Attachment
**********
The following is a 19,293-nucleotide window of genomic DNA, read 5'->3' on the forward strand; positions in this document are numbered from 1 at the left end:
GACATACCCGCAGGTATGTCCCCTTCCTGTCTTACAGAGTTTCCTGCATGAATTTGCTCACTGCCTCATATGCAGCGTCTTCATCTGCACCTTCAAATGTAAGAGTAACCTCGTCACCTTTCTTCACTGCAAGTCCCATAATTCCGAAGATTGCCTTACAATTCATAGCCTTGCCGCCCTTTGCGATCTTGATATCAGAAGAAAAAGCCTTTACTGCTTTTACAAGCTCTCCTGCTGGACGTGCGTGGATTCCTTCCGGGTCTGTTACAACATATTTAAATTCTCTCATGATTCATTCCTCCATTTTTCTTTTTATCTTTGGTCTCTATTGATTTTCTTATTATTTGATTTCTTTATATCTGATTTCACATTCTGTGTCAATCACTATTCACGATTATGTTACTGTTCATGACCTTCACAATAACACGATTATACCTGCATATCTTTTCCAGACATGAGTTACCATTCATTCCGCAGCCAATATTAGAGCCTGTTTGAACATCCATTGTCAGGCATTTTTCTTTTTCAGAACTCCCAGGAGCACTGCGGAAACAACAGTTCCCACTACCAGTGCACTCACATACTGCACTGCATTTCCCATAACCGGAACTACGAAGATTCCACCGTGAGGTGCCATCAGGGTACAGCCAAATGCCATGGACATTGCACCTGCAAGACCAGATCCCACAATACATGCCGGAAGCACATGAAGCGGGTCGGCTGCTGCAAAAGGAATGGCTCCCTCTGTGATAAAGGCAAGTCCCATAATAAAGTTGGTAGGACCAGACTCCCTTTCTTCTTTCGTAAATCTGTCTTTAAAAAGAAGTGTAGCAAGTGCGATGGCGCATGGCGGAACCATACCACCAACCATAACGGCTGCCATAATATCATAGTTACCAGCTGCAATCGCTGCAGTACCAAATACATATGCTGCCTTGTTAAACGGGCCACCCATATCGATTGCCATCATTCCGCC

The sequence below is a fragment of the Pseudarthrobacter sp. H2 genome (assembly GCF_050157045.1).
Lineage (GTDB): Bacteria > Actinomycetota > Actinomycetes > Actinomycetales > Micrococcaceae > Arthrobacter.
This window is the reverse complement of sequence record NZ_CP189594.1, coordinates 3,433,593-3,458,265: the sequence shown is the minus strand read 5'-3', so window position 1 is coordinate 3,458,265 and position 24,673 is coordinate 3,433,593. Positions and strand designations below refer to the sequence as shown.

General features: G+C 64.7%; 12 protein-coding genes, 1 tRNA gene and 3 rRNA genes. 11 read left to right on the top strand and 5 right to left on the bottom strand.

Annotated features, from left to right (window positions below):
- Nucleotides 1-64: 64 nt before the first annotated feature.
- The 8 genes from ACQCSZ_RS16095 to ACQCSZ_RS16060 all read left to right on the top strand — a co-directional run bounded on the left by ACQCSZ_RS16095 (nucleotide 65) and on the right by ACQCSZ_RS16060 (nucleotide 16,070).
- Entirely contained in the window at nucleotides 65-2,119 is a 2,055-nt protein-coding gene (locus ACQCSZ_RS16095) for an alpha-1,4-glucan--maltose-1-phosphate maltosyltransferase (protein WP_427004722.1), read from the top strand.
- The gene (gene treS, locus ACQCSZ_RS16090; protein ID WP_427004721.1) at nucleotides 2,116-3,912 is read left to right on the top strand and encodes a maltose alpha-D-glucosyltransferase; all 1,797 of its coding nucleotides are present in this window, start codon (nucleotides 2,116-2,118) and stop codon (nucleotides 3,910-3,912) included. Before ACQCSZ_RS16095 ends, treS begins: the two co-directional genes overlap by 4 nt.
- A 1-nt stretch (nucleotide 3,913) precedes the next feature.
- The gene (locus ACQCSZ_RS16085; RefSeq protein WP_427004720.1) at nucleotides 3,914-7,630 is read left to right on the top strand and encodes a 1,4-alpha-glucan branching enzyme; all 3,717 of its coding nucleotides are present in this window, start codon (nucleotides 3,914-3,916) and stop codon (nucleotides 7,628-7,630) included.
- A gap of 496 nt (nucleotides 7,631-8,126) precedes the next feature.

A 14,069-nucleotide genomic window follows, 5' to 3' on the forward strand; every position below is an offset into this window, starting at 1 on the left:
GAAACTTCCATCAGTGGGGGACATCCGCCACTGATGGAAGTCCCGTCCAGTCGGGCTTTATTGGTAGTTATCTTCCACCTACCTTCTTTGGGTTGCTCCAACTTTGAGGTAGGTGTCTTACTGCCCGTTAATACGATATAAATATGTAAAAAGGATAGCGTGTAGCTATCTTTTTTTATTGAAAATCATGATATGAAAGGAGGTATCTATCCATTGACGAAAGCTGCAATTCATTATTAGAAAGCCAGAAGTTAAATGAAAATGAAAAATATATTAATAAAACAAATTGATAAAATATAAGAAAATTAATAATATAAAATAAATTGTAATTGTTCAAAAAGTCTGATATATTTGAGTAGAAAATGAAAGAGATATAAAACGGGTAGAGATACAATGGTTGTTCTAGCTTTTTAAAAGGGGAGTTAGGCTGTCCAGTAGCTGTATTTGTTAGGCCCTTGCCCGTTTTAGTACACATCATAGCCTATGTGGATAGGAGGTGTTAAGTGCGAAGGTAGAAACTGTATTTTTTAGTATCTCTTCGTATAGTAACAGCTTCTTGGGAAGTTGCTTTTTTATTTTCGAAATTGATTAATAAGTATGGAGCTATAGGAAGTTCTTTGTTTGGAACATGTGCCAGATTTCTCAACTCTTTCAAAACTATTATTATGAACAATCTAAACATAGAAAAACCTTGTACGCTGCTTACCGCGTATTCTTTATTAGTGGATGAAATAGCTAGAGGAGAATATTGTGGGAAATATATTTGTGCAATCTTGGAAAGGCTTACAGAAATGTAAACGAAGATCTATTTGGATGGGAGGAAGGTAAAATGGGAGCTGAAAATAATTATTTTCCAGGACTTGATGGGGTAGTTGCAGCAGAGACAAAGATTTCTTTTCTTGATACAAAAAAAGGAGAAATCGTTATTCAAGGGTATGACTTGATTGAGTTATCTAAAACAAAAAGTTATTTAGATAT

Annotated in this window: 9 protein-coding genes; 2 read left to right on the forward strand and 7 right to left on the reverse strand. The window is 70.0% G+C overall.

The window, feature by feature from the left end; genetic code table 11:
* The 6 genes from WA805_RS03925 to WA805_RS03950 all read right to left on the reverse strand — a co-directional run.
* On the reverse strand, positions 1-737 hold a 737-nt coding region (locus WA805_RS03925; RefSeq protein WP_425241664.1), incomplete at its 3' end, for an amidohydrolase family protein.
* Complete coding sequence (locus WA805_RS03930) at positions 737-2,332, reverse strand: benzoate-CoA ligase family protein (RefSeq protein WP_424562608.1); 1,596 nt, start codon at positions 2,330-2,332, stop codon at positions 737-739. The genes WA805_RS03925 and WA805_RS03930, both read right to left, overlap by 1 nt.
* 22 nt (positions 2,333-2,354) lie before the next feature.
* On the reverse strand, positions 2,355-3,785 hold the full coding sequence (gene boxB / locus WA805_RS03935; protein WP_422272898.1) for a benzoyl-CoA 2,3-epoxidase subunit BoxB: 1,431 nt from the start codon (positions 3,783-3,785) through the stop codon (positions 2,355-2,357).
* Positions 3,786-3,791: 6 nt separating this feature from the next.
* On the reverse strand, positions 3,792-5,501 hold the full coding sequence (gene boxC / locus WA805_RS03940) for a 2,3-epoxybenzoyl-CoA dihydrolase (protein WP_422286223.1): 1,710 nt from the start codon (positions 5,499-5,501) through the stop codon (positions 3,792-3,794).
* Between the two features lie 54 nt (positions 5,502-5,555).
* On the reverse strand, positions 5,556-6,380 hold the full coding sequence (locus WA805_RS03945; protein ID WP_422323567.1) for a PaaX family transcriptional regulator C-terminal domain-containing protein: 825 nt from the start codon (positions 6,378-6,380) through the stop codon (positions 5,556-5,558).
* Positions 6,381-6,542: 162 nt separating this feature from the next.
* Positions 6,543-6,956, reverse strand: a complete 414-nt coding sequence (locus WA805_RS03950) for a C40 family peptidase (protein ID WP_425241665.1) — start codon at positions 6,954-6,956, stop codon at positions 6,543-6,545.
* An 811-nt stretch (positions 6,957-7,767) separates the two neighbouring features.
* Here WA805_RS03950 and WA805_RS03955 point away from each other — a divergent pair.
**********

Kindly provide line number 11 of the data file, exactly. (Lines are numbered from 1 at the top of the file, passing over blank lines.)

- The gene (gene treS, locus ACQCSZ_RS16090; protein ID WP_427004721.1) at nucleotides 2,116-3,912 is read left to right on the top strand and encodes a maltose alpha-D-glucosyltransferase; all 1,797 of its coding nucleotides are present in this window, start codon (nucleotides 2,116-2,118) and stop codon (nucleotides 3,910-3,912) included. Before ACQCSZ_RS16095 ends, treS begins: the two co-directional genes overlap by 4 nt.